The New York Yankees appear to have bounced back nicely after a horrid start to the season, as poor play from some of their stars was supplemented by 2019 heroes like Mike Ford and Mike Tauchman failing to even look like professional hitters for large stretches.
In two separate deals, Brian Cashman saw fit to cut his losses and ditch these two. The Giants were able to bring Tauchman to San Francisco in exchange for left-handed reliever Wandy Peralta, while Ford was sent to the Tampa Bay Rays in exchange for 22-year-old outfielder Aldenis Sanchez.
A few months later, not only are the Yankees back in the postseason hunt after some wheeling and dealing at the trade deadline, but both of the players that they traded away haven’t performed very well in their new surroundings.
In fact, neither of them are in the major leagues anymore.
Ford was designated for assignment by Tampa Bay, meaning he is officially off their 40-man roster. Ford was hitting .243 with 11 home runs with their Triple-A team in Durham before this move.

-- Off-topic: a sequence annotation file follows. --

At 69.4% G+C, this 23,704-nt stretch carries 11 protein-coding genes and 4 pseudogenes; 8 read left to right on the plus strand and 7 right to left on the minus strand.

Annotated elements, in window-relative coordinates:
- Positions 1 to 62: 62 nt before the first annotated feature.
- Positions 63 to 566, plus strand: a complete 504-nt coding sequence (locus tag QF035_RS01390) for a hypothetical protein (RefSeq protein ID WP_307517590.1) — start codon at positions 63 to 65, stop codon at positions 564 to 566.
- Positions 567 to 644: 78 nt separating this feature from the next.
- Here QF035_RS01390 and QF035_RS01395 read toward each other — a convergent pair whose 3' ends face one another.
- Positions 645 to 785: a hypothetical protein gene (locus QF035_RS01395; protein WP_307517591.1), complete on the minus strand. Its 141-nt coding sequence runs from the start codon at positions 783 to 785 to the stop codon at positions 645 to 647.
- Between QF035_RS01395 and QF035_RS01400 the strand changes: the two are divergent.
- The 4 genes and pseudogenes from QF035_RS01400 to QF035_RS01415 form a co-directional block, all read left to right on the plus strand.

Tauchman was also DFA’d by San Francisco, and he has just six hits in 38 at-bats for the Giants’ Triple-A affiliate in Sacramento.
The Yankees are profiting from the Mike Ford and Mike Tauchman trades.
Ford might have mashed 12 home runs in 50 games in 2019, but he hit just .134 between 2020 and 2021, so it was time to say goodbye. Tauchman’s admirable job as a Giancarlo Stanton fill-in was ruined by the fact he didn’t hit a home run between 54 games in the last two years. Poor hitting with San Francisco was the final nail in his coffin.
Yankees fans might not have been thrilled with the deal originally after Peralta struggled out of the gate, but he has since become an invaluable member of the bullpen. The 29-year-old has a 3.25 ERA and 135 ERA+ during his time with the Yankees, where he has gotten them out of several close games in the past.
Sanchez, a 22-year-old who came to the Yankees as a somewhat unknown outfielder that was included as a player to be named later, is tearing the cover off of the ball with the Low-A Tampa Tarpons. Sanchez is slashing an absurd .413/.500/.588, recording 33 hits, eight doubles, two home runs, 15 RBI, and 13 steals in just 23 games. Not too shabby.
By getting rid of two players that didn’t look capable of cutting it at the major league level, the Yankees picked up a young outfielder putting up video game numbers in the minors and a veteran lefty relief pitcher that is being entrusted to get big outs. Cashman and the front office have done it again.